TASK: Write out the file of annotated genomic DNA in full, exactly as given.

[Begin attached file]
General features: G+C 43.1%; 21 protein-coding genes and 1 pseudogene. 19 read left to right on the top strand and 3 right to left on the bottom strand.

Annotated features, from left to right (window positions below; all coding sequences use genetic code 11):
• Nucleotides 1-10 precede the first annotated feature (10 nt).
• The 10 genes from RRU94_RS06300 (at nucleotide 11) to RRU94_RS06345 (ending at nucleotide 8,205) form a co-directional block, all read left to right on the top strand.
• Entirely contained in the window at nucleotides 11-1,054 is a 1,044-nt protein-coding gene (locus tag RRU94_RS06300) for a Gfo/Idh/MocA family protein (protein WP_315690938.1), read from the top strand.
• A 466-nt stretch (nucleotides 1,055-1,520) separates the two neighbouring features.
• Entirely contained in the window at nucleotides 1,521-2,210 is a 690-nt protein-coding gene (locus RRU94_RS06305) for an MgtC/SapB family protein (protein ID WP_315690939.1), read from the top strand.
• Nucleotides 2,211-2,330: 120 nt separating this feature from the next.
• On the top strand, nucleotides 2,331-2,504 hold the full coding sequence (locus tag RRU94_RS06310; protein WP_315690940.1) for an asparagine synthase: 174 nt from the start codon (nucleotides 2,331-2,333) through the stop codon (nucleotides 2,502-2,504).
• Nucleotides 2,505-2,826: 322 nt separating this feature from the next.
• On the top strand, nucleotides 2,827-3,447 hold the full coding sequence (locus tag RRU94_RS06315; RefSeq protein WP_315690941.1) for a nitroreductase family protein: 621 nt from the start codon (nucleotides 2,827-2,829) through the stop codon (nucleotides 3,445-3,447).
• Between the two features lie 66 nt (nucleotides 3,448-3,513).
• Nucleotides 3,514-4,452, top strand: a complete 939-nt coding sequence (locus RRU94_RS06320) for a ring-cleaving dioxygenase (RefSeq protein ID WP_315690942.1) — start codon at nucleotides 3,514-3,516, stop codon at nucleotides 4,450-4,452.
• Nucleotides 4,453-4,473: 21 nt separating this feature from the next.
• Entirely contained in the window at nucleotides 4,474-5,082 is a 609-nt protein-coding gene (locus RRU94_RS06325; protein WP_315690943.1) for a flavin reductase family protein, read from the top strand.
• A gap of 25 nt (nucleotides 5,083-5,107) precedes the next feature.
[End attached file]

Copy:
General features: G+C 43.1%; 21 protein-coding genes and 1 pseudogene. 19 read left to right on the top strand and 3 right to left on the bottom strand.

Annotated features, from left to right (window positions below; all coding sequences use genetic code 11):
• Nucleotides 1-10 precede the first annotated feature (10 nt).
• The 10 genes from RRU94_RS06300 (at nucleotide 11) to RRU94_RS06345 (ending at nucleotide 8,205) form a co-directional block, all read left to right on the top strand.
• Entirely contained in the window at nucleotides 11-1,054 is a 1,044-nt protein-coding gene (locus tag RRU94_RS06300) for a Gfo/Idh/MocA family protein (protein WP_315690938.1), read from the top strand.
• A 466-nt stretch (nucleotides 1,055-1,520) separates the two neighbouring features.
• Entirely contained in the window at nucleotides 1,521-2,210 is a 690-nt protein-coding gene (locus RRU94_RS06305) for an MgtC/SapB family protein (protein ID WP_315690939.1), read from the top strand.
• Nucleotides 2,211-2,330: 120 nt separating this feature from the next.
• On the top strand, nucleotides 2,331-2,504 hold the full coding sequence (locus tag RRU94_RS06310; protein WP_315690940.1) for an asparagine synthase: 174 nt from the start codon (nucleotides 2,331-2,333) through the stop codon (nucleotides 2,502-2,504).
• Nucleotides 2,505-2,826: 322 nt separating this feature from the next.
• On the top strand, nucleotides 2,827-3,447 hold the full coding sequence (locus tag RRU94_RS06315; RefSeq protein WP_315690941.1) for a nitroreductase family protein: 621 nt from the start codon (nucleotides 2,827-2,829) through the stop codon (nucleotides 3,445-3,447).
• Between the two features lie 66 nt (nucleotides 3,448-3,513).
• Nucleotides 3,514-4,452, top strand: a complete 939-nt coding sequence (locus RRU94_RS06320) for a ring-cleaving dioxygenase (RefSeq protein ID WP_315690942.1) — start codon at nucleotides 3,514-3,516, stop codon at nucleotides 4,450-4,452.
• Nucleotides 4,453-4,473: 21 nt separating this feature from the next.
• Entirely contained in the window at nucleotides 4,474-5,082 is a 609-nt protein-coding gene (locus RRU94_RS06325; protein WP_315690943.1) for a flavin reductase family protein, read from the top strand.
• A gap of 25 nt (nucleotides 5,083-5,107) precedes the next feature.